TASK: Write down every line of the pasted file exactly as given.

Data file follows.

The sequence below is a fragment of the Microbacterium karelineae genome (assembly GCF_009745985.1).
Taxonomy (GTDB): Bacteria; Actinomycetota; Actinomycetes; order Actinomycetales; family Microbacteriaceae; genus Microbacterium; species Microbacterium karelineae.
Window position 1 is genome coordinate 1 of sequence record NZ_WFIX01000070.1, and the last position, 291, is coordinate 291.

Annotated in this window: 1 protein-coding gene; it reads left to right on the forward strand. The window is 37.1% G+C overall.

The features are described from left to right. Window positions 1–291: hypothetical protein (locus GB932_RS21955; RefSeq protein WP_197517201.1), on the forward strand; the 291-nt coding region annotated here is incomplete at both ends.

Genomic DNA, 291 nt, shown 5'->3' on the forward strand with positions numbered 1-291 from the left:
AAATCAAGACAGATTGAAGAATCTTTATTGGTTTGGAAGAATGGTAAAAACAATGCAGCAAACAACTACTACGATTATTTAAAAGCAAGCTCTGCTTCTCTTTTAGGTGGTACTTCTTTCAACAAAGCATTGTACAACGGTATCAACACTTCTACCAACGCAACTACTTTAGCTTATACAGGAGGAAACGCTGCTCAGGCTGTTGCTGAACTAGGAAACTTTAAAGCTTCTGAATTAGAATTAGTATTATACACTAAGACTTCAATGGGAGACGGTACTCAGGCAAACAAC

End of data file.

The sequence below is a fragment of the Microbacterium karelineae genome (assembly GCF_009745985.1).
Taxonomy (GTDB): Bacteria; Actinomycetota; Actinomycetes; order Actinomycetales; family Microbacteriaceae; genus Microbacterium; species Microbacterium karelineae.
Window position 1 is genome coordinate 1 of sequence record NZ_WFIX01000070.1, and the last position, 291, is coordinate 291.

Annotated in this window: 1 protein-coding gene; it reads left to right on the forward strand. The window is 37.1% G+C overall.

The features are described from left to right. Window positions 1–291: hypothetical protein (locus GB932_RS21955; RefSeq protein WP_197517201.1), on the forward strand; the 291-nt coding region annotated here is incomplete at both ends.

Genomic DNA, 291 nt, shown 5'->3' on the forward strand with positions numbered 1-291 from the left:
AAATCAAGACAGATTGAAGAATCTTTATTGGTTTGGAAGAATGGTAAAAACAATGCAGCAAACAACTACTACGATTATTTAAAAGCAAGCTCTGCTTCTCTTTTAGGTGGTACTTCTTTCAACAAAGCATTGTACAACGGTATCAACACTTCTACCAACGCAACTACTTTAGCTTATACAGGAGGAAACGCTGCTCAGGCTGTTGCTGAACTAGGAAACTTTAAAGCTTCTGAATTAGAATTAGTATTATACACTAAGACTTCAATGGGAGACGGTACTCAGGCAAACAAC